In Lesson #1 we learnt that the keyword “painting and decorating Dublin” is on average searched for 110 times in any given month. Such a string of one or more (in this case, four) words is known as a “long-tail” keyword and is unsurprisingly searched for less frequently than more general, shorter keyword phrases such as “painting” – a keyword that has an average monthly search volume of about 135,000.
If that’s the case, would a craftsman adverting their painting and decorating services not be better off using much shorter keywords like “painter” or “decorator” to trigger their ads?
The fact is that a person typing “painter” into Google is just as likely to be doing research on the finest Renaissance artists for a college project as they are to be looking for someone to paint their kitchen.
Long-tail keywords are almost always better because while the search volume might be lower, the person searching using long-tail keywords is more likely to be looking for exactly what is being advertised – making them more likely to click on the ad and hopefully also purchase the product (Bell, 2013). Furthermore, Larry Kim (n.d.) notes that “long-tail keywords can offer incredible ROI because they’re less competitive to rank for organically and less expensive to bid on for PPC.”
And to expand on what we touched on in our last post, long-tail keywords are likely to boost a marketer’s Quality Score over time because their ads’ CTRs are likely to be higher and their landing page “bounce” rates are likely to be lower, meaning that the marketer’s required Max Bid should reduce over time.
All in all, long-tail keywords can help preserve advertising budgets and increase profits at the same time!
Join us next time when we will cover how to create Google ads, but in the meantime you might consider watching this helpful video which recaps on some of what we have learnt about keywords.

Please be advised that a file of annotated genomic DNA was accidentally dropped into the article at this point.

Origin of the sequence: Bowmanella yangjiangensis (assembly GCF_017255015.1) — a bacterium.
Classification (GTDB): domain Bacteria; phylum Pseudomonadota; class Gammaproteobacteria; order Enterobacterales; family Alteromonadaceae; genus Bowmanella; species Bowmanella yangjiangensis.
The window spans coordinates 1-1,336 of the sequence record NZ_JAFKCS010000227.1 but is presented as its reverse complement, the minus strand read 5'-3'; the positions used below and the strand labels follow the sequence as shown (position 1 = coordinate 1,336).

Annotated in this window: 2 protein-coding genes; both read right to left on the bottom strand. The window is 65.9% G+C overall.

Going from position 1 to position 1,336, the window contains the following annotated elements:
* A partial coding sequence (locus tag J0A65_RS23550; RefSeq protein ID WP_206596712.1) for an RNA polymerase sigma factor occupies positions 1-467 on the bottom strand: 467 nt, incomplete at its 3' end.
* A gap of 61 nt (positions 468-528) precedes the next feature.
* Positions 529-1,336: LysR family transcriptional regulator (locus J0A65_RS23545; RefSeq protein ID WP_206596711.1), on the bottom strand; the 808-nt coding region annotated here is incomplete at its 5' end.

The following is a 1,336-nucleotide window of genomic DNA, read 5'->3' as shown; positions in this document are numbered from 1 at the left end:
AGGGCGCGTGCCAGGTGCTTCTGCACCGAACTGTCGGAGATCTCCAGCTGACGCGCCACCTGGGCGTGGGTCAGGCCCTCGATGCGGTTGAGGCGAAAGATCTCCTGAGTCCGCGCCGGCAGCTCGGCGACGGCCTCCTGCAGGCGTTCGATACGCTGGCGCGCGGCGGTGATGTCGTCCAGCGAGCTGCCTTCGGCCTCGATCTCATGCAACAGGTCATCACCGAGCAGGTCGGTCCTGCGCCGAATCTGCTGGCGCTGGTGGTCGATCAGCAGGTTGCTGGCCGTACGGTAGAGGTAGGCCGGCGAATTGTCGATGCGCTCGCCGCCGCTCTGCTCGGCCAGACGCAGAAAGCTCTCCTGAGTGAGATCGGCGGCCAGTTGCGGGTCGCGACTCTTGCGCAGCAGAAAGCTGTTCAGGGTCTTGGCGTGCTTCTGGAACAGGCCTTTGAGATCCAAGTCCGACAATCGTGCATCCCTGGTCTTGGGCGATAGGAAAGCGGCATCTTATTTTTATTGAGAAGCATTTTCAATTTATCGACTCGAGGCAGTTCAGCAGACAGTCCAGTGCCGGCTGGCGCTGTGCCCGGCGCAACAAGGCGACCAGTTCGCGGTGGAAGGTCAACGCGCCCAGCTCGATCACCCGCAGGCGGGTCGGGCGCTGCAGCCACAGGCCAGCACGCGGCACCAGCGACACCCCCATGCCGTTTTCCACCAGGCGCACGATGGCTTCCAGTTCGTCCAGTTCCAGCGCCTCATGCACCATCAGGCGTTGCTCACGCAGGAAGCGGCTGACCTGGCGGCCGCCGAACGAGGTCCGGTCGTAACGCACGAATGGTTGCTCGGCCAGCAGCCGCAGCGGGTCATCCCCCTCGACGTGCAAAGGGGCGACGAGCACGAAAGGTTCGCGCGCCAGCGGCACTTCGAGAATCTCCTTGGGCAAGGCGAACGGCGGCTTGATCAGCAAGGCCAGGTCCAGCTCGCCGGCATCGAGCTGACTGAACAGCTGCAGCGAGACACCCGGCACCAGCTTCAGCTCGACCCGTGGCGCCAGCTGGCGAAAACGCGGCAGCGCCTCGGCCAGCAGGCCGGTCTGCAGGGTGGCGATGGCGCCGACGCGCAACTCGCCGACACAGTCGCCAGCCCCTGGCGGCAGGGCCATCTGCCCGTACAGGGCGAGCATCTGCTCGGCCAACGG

Adwords (n.d.) ‘Understanding your Keyword Planner statistics and traffic estimates’. Available at: https://support.google.com/adwords/answer/3022575 (Accessed: 17 March 2014).
Bell, E. (2013) ‘PPC Keyword Research Guide: How to Find the Words for Your Paid Search Campaigns’. Available at: http://www.wordstream.com/blog/ws/2013/11/21/ppc-keyword-research-guide# (Accessed: 17 March 2014).
Burr, R. (2013) ‘Using Google Keyword Planner (and Other Tools Instead) for Keyword Volume’. Available at: http://moz.com/blog/keyword-volume-tools (Accessed: 17 March 2014).
Dyer, P. (2014) ‘10 Great Alternatives to the Google Keyword Research Tool’. Available at: http://socialmediatoday.com/pamdyer/2039406/10-great-alternatives-google-keyword-research-tool (Accessed: 17 March 2014).
Fishkin, R. (n.d.) ‘Chapter 5: Keyword Research’. Available at: http://moz.com/beginners-guide-to-seo/keyword-research (Accessed: 17 March 2014).
Petty, T. (2012) ‘Why Is Keyword Research So Important for SEO and your Business?. Available at: http://blog.searchengineacademy.com/blog/seo/why-is-keyword-research-so-important-for-seo-and-your-business/ (Accessed: 17 March 2014).
Raehsler, L. (2012) ‘Paid & Subscription-Based Keyword Research Tools’. Available at: http://searchenginewatch.com/article/2183899/Paid-Subscription-Based-Keyword-Research-Tools (Accessed: 17 March 2014).